* Pittsburgh Post-Gazette: SCHIP "is a sound program that clearly is working, in Pennsylvania and across the nation," but Bush "has been steadfast in maintaining his intention to veto" the bill, a Post-Gazette editorial states. "It's not too late for the president to change his mind," the editorial adds (Pittsburgh Post-Gazette, 10/2).
* Dale McFeatters, New York Post: The provision in the bill that would fund an expansion of SCHIP with a 61-cent-per-pack increase in the federal tax on cigarettes has "surface appeal," but "Congress may find it has run afoul of the law of unintended consequences," columnist McFeatters writes in a Post opinion piece. "If the tax works as planned, the number of smokers will drop and so will revenue," and "the tax will fall most heavily on the poor and the poorly educated," he writes, adding, "The price of a justifiable expansion of child health care may have the unintended consequence of creating a new class of tax evaders" (McFeatters, New York Post, 10/2).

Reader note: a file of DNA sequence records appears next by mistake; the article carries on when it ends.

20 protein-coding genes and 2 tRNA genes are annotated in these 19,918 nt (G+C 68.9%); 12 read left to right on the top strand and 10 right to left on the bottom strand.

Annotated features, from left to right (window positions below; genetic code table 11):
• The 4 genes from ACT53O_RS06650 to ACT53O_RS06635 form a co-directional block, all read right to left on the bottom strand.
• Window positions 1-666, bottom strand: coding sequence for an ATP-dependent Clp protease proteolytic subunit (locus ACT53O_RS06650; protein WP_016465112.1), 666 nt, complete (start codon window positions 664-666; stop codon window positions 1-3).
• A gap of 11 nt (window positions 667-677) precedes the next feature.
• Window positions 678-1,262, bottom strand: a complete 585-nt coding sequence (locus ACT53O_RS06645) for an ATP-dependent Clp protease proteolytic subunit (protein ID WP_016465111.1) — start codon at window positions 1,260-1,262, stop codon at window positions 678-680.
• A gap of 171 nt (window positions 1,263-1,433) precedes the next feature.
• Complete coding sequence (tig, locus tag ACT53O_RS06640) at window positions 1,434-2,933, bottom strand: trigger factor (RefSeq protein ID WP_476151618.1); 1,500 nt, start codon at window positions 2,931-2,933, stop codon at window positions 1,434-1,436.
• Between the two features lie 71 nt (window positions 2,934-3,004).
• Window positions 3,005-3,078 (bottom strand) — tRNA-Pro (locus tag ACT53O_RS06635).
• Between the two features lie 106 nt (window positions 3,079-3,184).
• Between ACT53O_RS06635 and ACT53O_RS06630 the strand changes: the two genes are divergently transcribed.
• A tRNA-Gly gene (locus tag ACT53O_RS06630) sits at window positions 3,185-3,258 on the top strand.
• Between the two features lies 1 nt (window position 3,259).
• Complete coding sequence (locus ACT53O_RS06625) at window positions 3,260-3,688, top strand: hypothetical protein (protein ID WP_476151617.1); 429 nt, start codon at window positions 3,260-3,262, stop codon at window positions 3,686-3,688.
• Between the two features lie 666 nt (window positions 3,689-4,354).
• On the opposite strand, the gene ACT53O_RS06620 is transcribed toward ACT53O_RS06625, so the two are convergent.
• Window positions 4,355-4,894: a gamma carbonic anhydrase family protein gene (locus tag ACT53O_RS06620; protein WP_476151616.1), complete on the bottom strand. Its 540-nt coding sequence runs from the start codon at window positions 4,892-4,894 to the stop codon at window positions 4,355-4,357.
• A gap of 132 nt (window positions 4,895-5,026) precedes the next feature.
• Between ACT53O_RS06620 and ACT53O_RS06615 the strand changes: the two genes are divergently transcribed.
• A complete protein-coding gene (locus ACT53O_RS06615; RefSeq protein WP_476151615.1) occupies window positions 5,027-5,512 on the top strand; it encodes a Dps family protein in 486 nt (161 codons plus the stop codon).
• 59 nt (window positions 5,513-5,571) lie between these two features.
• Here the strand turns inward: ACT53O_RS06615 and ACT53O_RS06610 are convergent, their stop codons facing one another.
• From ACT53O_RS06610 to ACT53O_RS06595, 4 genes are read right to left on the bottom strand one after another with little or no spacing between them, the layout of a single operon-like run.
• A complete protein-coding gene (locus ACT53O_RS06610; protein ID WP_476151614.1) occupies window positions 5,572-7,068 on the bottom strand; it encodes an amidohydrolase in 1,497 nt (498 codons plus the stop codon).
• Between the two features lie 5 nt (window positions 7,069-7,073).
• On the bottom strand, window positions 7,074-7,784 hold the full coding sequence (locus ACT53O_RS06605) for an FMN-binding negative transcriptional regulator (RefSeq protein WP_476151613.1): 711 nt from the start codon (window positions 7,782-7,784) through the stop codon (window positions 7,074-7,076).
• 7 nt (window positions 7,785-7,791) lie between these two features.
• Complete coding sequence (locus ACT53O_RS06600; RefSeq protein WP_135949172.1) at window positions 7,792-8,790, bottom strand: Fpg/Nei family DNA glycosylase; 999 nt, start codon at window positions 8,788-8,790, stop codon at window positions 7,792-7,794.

* Bonnie Erbe, Scripps Howard/Salt Lake City Deseret Morning News: "Republicans and Democrats are fighting like old married couples" over SCHIP, an issue that "wouldn't even be on the forefront of the political agenda and would not be there if we had effective national leadership," columnist Erbe writes in a Scripps Howard/Deseret Morning News opinion piece. "No one wants to see children go without health care, no matter their families' economic status," but the U.S. "must step back during this face-off to ask what we can do to prevent future generations from becoming uninsured," Erbe writes, adding, "If there were no poverty, the numbers of children lacking health insurance would dwindle considerably" (Erbe, Scripps Howard/Salt Lake City Deseret Morning News, 9/30).